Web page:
Tuesday, 13 November 2012


When does the year start and finish?

On the face of it this is a very easy question, however if the words ‘the Church year that is’ are added things become somewhat more complicated. Ask the question in school and the more alert children begin to realise that it could well be a trick question. Thus, some will venture that it is still January 1st to December 31st, others may well suggest that it is Christmas Day to Christmas Eve and some will try for Easter Day to Good Friday (strange how they always manage to loose the Saturday in between).

The one answer that I never get though, unless there is a church going child in the room, is Advent 1 through to the Saturday after the Feast of Christ the King. In itself this choice of dates does seem somewhat strange, after all Jesus was born and grew up under the old covenant and therefore it might be reasonable to have assumed that we might have followed the Jewish date for the New Year. This would have meant that the New Year would have been in late September or Early October each year, depending on the phases of the moon in exactly the same way as we have a 28 day period in March / April for the date of Easter (Passover).

Why then did we end up with Advent 1, which itself varies between late November and early December? As we know the early Church in England was keen to replace the pagan celebrations held around Saturnalia. Celebrations that were meant to try and encourage the return of the Sun, which, of course, in mid winter shone for its least amount each day. So successful were our ancient Christian brethren that they exported this new date for Christmas back out into the rest of the then known world.

A small problem here though is that over the centuries we have changed the length of the year and by default the exact timing of Christmas. December 25th was not fixed until sometime around the 1730’s (N.B. Opinions amongst scholars are divided over the exact time that the date was fixed).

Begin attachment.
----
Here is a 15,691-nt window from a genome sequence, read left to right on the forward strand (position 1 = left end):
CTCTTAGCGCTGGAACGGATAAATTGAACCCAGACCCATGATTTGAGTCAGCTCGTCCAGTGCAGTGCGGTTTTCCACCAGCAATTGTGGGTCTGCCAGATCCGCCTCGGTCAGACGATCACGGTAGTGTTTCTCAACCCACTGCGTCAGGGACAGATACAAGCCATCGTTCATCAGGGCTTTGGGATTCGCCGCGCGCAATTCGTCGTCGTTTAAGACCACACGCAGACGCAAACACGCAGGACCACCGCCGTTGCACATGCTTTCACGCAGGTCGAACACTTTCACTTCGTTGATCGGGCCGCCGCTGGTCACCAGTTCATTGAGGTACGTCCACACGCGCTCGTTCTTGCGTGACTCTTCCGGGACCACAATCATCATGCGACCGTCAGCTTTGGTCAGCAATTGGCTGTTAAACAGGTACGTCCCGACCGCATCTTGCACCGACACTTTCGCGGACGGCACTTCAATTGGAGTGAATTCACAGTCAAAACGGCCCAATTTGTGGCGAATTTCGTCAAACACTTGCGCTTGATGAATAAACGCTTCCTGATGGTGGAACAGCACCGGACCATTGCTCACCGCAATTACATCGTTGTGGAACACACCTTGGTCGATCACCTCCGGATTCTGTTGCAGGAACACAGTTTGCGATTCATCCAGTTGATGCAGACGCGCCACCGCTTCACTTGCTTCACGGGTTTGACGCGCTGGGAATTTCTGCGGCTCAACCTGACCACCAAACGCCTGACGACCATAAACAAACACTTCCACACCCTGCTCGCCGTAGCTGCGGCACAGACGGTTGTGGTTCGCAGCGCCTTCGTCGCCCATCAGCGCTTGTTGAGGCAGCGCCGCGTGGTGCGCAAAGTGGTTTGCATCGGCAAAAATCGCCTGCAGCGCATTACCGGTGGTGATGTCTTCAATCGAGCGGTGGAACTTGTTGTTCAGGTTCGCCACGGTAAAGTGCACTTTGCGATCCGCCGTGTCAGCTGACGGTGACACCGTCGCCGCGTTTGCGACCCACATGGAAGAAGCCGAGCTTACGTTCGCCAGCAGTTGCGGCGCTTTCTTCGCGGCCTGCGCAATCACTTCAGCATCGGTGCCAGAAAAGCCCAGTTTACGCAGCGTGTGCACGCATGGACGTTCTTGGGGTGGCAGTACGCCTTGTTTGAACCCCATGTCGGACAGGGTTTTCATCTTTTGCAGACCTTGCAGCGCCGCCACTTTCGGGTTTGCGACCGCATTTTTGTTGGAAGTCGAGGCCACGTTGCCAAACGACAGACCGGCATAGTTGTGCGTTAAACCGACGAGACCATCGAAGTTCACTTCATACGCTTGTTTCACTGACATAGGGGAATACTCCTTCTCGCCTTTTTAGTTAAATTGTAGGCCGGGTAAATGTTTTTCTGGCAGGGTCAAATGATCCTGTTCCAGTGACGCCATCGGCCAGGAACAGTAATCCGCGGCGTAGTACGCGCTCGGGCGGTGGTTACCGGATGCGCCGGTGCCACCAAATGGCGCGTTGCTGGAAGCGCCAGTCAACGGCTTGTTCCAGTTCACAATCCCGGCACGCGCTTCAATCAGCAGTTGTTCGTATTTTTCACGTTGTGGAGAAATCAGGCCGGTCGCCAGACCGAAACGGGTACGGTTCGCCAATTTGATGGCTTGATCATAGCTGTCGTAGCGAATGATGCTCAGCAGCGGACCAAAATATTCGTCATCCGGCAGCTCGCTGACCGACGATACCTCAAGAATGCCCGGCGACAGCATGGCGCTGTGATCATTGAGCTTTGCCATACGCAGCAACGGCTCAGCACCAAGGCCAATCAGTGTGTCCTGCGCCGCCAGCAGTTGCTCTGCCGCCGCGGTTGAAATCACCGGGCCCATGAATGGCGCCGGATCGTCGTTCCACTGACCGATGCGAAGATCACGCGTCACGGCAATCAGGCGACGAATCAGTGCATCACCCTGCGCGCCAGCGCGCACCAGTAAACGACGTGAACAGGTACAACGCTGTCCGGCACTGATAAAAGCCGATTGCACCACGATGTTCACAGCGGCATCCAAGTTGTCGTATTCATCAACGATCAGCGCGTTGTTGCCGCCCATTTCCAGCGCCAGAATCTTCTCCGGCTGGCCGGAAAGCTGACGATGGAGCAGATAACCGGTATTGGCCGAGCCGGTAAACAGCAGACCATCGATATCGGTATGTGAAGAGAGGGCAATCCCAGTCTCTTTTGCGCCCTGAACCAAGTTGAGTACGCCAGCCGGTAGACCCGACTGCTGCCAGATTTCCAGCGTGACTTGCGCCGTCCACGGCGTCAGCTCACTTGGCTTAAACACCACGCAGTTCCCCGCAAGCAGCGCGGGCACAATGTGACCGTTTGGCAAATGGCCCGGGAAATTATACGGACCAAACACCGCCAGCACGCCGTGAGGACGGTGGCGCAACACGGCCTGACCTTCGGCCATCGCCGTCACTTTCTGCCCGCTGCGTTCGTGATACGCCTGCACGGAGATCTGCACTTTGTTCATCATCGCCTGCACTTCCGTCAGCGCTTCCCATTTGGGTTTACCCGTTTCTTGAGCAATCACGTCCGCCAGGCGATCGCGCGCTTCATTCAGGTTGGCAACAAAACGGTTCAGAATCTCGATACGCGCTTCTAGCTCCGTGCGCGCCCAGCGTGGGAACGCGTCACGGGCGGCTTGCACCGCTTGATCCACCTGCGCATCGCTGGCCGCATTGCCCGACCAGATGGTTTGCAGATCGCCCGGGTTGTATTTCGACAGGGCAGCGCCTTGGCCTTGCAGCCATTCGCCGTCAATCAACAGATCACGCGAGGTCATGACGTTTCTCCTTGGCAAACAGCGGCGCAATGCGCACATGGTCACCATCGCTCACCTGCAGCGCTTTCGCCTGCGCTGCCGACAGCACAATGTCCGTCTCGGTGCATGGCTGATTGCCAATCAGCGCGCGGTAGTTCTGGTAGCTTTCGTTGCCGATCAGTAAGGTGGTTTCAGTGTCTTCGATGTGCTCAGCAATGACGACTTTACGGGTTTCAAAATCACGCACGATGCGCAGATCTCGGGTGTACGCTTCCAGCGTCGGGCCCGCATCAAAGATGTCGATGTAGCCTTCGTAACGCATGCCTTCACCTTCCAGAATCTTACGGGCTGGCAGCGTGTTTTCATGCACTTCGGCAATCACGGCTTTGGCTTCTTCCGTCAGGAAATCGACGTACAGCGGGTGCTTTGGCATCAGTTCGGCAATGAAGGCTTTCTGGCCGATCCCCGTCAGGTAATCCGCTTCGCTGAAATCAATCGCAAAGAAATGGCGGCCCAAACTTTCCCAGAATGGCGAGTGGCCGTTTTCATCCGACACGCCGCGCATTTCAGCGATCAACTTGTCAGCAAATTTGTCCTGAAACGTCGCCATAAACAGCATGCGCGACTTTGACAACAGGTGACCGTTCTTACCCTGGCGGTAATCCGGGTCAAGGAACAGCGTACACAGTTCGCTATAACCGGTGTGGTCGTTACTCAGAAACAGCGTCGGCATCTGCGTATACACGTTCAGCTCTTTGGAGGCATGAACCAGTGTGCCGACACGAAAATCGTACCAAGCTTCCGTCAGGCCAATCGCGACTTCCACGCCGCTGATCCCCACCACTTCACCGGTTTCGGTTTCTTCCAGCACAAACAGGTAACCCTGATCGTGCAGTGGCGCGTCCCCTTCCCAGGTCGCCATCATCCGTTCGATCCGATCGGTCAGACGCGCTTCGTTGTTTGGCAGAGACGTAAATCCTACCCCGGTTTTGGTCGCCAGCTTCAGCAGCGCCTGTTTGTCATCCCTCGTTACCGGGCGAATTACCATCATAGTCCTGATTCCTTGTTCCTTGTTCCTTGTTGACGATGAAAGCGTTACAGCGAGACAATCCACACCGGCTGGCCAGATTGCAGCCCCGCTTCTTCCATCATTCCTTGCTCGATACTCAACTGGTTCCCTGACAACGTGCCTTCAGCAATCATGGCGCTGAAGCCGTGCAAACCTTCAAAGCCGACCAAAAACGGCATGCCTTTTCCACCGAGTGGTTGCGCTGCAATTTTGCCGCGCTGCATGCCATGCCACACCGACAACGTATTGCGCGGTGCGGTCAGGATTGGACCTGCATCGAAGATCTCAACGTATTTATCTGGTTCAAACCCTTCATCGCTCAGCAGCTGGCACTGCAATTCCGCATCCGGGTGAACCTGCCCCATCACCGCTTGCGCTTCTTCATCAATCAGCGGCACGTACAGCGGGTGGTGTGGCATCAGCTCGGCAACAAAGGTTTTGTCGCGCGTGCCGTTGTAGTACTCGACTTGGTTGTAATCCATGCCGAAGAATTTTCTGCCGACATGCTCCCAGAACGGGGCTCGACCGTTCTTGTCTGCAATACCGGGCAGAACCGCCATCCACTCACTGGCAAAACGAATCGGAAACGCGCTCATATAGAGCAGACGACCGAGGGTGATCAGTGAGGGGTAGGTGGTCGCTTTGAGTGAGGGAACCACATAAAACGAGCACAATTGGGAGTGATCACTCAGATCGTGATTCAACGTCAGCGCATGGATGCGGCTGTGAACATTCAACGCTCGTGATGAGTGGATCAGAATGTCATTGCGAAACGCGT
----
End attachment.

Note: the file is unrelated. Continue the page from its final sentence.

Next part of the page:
If then the Feast of Christmas was fixed how did we create the season of Advent and indeed who decided it was going to last for least 4 weeks and the days between the fourth Sunday and Christmas Day itself? That there should be a period of preparation before such as great feast seems logical after all Easter is preceded by Lent which lasts for 40 days, excluding the Sundays, and which takes its precedence from scripture.

Advent has no such scriptural basis and indeed is not kept in the same way in the Eastern Church where the period leading up to Christmas is known as the Nativity Fast.

As best as I can ascertain from the numerous different theories that seem to have been put forward the idea of the early church was to have a period of at least 20 days excluding the Sundays and other major Feast Days that might occur prior to Christmas. Why 20 days? Probably because Christmas is the 2nd most important feast and therefore in order to show its status and to distinguish it from the most important feast of Easter it was accredited half the fast period of that major feast; How true this is I do not know, but at least it is a plausible answer.

Certainly the idea of Advent stemmed from our ancient Roman Catholic roots and although the Eastern Church has a different name and duration, it nonetheless came from this same origin. Henry VIII kept the tradition when he split from Rome, as did the Lutheran Church and after its formation the Methodist Church, other Christian traditions have subsequently fallen in with the idea.

If there is an anomaly it is actually with the feast of Christ The King, which has only been fully recognised in the Church of England since the millennium, yes I really do mean only 11 years ago. In the Roman Catholic Church the feast has only been recognised since the Second Vatican Council, held in the early 1960’s. Prior to this time there really was no celebration of the end of the Church year merely a recognition within the scriptural readings at services that Christ sat at God’s right hand in the Kingdom and that he ruled in His name.

Within the Church of England where for some 450 years the Book of Common Prayer held sway the Sunday before Advent 1 was always know as Stir up Sunday because the collect for the day began with those words. (Known to many choir boys and girls as Christmas Pudding Sunday!)


Barking & Dagenham Adult College Choir

Saturday 15th December (It sounds a long way away but it isn’t really)

The Choir will sing their Christmas Concert in Church that evening and light refreshments will be available.

More details nearer the time but something for the diary. Still awaiting details. Watch the pew sheets.

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